Date: Thursday, July 10, 2014 (for Sunday, July 6, 2014)
Time: 8:39 am local time (2:39 am EST)
Place: Train from Paris to Leiden (just a few minutes out of Paris)
Good morning all!
Sunday morning we had to be out and about by about 8:30 or so, and we went to the Berlin Hauptbahnhoff where we met a tour guide named Kevin. He took us on another train to the town of Orianburg (sp?) where we took a 15 or 20 minute walk to the concentration camp of Sachsenhausen.
Sachsenhausen was the first concentration camp, and the model for all those that came after it. It was the one that was spruced up and shown to dignitaries and the Red Cross in order to get the approval of the international community.
We walked through the gate of the camp, and, like Dachau, the words Arbeit Macht Frei greeted us. Works Brings Freedom. This was twofold. The first part was to give a sense of false hope to the prisoners. The second was to justify themselves to themselves. They had come from a tradition of hard workers, and they wanted to keep themselves tied to this good, honest time in their history.
Kevin showed us a lot of the sights of the camp. There was a barrack still set up like it would have been. We saw the “no man’s land” between the edge of the grass and the wall. If they walked into it, they would be shot.
We were taken through solitary confinement, which seemed nicer than in Dachau. The cells were a decent size, with plenty of room for a bed, and a washbowl. Nothing fancy, but I have imagined much worse. A friend of Dietrich Bohoeffer was held for years in solitary.
Another man held in solitary confinement was Martin Nemuellor, who was originally a part of the Nazi party. When he saw what was wrong and objected he was arrested. After the war he was very big in the reconciliation movement. He said, “At first they came for the socialists, and I did not speak up because I was not a socialist. Then they came for the trade unionists, and I did not speak up because I was not a trade unionist. Then they came for the Jews and I did not speak up because I was not a Jew. And then they came for me, and there was no one left to speak up.”
He took us to Station Z, which was a fake hospital/extermination area of Sachsenhausen. Early in the war, when prisoners were to be exterminated they were taken into a pit and shot. As the war continued, however, that got to be too much on the guards. They needed to look at the faces of their victims. So they set up Station Z as a hospital. Prisoners were taken into the hospital for a checkup, and when they were measured for height, they were shot in the back of the head by a guard who never saw their faces. It was much more humane for the guards, and even for the prisoners in a way. Instead of being herded into a pit and being terrified, you are taken to the hospital for a routine checkup. There isn’t the same sort of fear in a doctor’s appointment. I need to be clear that they weren’t doing it that way to be humane to the victims, but to save the emotional damage done to the guards.
Outside Station Z is a quote by Andrzej Szczyplorski (and I’m not even going to attempt a pronunciation for his name) which very eloquently sums up how I think the Germans feel about the importance of having these Gedänkenstätte (memorials, but I always see something closer to “Holy Ground” in the word). “And I know one thing more—that the Europe of the future cannot exist without commemorating all those, regardless of their nationality, who were killed at that time with complete contempt and hate, who were tortured to death, starved, gassed, incinerated and hanged…” We must remember what happened, for if we don’t, it will happen again.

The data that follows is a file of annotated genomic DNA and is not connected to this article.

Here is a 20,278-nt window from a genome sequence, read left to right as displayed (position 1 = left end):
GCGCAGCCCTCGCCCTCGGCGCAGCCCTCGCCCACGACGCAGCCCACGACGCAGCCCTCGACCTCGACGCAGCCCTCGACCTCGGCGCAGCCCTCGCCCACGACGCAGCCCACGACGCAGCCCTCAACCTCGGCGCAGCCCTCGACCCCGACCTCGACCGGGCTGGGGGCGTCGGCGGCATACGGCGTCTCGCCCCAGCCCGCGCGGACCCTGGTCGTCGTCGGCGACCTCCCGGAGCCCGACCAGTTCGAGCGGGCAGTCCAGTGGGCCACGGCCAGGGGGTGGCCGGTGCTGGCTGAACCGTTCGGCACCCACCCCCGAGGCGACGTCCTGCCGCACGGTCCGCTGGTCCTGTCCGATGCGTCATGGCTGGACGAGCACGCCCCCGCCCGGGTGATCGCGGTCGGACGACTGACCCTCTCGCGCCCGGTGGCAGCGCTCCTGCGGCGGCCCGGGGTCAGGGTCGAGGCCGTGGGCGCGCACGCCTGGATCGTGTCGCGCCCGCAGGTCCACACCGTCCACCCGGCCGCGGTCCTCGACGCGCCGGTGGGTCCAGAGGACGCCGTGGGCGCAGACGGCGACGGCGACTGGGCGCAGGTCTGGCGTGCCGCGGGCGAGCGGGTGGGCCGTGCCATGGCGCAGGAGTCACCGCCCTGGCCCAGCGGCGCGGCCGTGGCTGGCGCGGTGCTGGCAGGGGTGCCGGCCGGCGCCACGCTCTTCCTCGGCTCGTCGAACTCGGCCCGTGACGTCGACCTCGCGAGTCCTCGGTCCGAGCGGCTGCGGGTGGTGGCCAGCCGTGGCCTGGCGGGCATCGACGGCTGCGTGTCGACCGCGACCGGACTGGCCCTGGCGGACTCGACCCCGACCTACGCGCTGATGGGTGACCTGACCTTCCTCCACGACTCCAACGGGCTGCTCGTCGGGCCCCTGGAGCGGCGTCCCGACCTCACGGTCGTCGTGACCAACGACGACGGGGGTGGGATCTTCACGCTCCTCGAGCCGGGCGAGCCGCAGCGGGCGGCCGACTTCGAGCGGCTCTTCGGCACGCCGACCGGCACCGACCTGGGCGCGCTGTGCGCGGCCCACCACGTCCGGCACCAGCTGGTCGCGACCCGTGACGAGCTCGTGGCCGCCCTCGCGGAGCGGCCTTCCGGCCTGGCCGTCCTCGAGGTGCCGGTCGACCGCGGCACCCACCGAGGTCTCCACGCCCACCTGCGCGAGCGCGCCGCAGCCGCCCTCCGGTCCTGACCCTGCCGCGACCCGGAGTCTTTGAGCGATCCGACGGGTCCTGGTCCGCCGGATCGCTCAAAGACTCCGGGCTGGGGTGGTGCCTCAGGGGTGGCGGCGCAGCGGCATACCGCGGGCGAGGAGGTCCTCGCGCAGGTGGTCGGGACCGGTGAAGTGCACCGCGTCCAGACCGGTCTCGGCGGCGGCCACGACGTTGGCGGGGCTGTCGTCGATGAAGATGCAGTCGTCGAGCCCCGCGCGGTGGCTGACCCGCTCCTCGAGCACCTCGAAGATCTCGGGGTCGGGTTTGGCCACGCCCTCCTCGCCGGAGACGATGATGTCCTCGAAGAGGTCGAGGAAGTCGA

Sachsenhausen was a very good experience, but I think that I preferred the camp and museum at Dachau. Our Sachsenhausen guide was an Englishman named Kevin who, in my opinion, didn’t stay neutral enough in his teaching. He got very accusatory at times, and had a definite bias. I appreciated that our guide in Dachau was more neutral. He was a German graduate student, but he was not apologetic. He didn’t have to be. He didn’t hunt down any Jews. I appreciated the demeanor of the German more than the Brit.
After we finished at Sachsenhausen we walked, very quickly, over a mile to the train station to get back to the Hauptbahnhoff. We were told to meet at the train station at about 6 o’clock to go up to the top of the Reichstag (which is their equivalent of the Capitol building).
I went back to the hotel and took a nap for about an hour or so. Then I headed back to the train station with both Laughlins and Kathy. I decided to leave my backpack (with passport) in the room because I didn’t want to carry it around anymore. That proved to be slightly difficult, because we needed ID to get into the Reichstag. Luckily for me, Dr. Wohlers is amazing and thinks of everything. He had student ID cards printed for us all, which he keeps in his bag. He handed me mine, and it worked wonders. This man needs to be sainted.
We went to the top of the Reichstag and had a wonderful view of Berlin. We got to see all sorts of wonderful buildings, including the Sony Center (where Dad and I went to see the new Star Trek movie last year), the Philharmonie (where the Musical Instrument Museum is), and the Brandenburg Gate (which was right up against the Wall).
We went back down and walked around a little bit. We walked to the Brandenburg Gate and the beginning of Unter den Linden Strasse (Under the Linden Tree Street, one of the most famous streets in Berlin. We were surrounded by embassies, and I got to see the (rebuilt) Adlon Hotel, which is where Murphy lives in Vienna Prelude. It was bombed to smithereens in WWII, but was rebuilt after the fall of the wall.
From Unter den Linden we went home and went to bed.
Love to all!
I'm a Classical musician, a growing Christian, and a world traveler. I'm learning, exploring, and trying to understand this wonderful world I live in.